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More clay soil woes

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Published on Friday, May 12, 2023

By Victoria Torley

I just canít stop thinking about clay soils. Maybe itís because I have so much clay soil, or maybe itís because people keep asking me about clay soils.

Wrestling with clay soil is a pain. A pain in the neck, a pain in the back. Itís heavy, it gets soggy, and itís hard to work. When we put in one of the flower beds, we had to dig it out with a pickaxe. No fun at all.

The problem is that clay is full of lots of nutrients and holds nutrients and water well. Want to use slow-release fertilizers, rock phosphate or gypsum? Clay works for those.

There are vegetables that like clay in their soil, particularly those with shallow root systems because the clay holds water and keeps it available for those shallow roots. Among them are lettuce and green beans. Clay is also supportive of root systems so cabbages and broccoli like clay soils.

On the other hand . . .

The nutrients in clay are often trapped when the clay is compacted which is why amending clay is required. Another way to make nutrients available to plants is to add mycorrhizae fungi to the mix. 

Mycorrhizae attach to plant roots and extend into the soil allowing more root surface area. Using the clay fragments brought up by leaf cutter ants when they dig their tunnels and incorporating them into the soil is another way to use clay.

If you are working on clay soil, you face two more problems. If the soil is too wet, it will compact and it wonít drain. Wet clay equals a poor harvest. If the clay is too dry, it will turn to a powder then into mud when it gets wet.

Rob Smith, a soil expert, said to ďtest the soil by squeezing a handful into a lump, then push your thumb into the lump. If it dents like modeling clay, it is too wet. If it crumbles, then it is perfect to work.Ē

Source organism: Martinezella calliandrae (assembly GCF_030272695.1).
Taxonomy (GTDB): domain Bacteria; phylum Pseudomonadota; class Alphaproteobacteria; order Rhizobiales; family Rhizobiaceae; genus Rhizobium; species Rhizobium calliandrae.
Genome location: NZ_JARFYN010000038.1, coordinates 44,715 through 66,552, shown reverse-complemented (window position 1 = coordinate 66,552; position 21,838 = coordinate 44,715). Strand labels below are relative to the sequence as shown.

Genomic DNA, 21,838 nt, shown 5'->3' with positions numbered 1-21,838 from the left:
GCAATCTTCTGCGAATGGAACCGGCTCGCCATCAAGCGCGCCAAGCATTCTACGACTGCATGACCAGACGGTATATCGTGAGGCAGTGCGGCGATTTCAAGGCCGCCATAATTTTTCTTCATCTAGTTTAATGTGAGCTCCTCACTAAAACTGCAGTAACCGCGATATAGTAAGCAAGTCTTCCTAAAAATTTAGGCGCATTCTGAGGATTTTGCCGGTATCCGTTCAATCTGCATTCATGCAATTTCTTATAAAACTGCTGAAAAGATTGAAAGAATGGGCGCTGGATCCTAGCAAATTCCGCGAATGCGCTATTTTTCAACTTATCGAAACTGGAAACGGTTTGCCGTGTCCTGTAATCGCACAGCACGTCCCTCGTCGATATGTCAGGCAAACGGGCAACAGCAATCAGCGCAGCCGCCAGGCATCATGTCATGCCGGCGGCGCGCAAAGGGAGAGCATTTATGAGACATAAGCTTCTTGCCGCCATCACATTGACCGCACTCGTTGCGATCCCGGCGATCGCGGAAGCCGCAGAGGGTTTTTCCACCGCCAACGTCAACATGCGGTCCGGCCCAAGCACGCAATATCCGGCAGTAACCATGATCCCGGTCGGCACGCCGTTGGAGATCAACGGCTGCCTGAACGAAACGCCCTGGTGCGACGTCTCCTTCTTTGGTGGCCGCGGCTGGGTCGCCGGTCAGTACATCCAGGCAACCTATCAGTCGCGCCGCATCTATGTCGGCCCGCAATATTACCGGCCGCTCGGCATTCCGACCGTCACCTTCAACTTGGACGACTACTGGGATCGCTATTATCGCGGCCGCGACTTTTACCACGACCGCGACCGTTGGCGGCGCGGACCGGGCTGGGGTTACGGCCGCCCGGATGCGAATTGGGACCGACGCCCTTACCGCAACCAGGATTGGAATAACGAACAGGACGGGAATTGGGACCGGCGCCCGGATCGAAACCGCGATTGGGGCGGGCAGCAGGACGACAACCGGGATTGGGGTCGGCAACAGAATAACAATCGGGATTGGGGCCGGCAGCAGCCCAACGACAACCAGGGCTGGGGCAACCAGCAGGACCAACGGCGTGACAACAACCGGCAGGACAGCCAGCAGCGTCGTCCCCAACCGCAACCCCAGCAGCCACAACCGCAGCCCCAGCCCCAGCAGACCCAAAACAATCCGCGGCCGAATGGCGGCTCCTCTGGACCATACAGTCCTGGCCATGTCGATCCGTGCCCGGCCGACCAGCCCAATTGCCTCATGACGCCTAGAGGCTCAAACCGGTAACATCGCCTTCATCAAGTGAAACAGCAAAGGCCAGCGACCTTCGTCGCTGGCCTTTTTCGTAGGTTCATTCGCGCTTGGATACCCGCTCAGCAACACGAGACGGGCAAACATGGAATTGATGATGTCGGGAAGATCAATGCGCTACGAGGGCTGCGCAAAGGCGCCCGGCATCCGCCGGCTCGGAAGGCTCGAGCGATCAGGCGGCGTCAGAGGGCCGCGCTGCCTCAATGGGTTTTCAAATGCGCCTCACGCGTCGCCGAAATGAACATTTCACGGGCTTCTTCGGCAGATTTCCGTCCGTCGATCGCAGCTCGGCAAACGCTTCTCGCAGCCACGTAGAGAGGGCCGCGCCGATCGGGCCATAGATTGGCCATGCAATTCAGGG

But your best strategy is still to mix clay soil with soil amendments.

Typical amendments for clay soil are gritty sand (not fine beach sand), fine gravel, and organics like kitchen/garden compost, and chopped leaves and bark. The latter will loosen the soil and provide organic nutrients.

If you are working with clay soil or a clay mix, try to avoid walking near the plants. Walking will compact the soil making nutrients less available to the roots of your plants.

Another tip. Donít try to work your clay soils during the rainy season. The retained water will make the soil heavy and muddy. Amend clay when the sun shines or you will end up with a broken back!

Plant of the week. The crocosmia is an orange flowering corm from the iris family and is spectacularly easy to grow. It requires little care, loves full sun and slightly acid, moist soils, perfect for many parts of Costa Rica. The corms are easily divided and the plants also self-seed. The blossoms on their two-foot stems will attract hummingbirds. Crocosmia is also wonderful as cut flowers.

For more information on this article or about gardening, Ms. Victoria Torley, gardener columnist, can be reached at 


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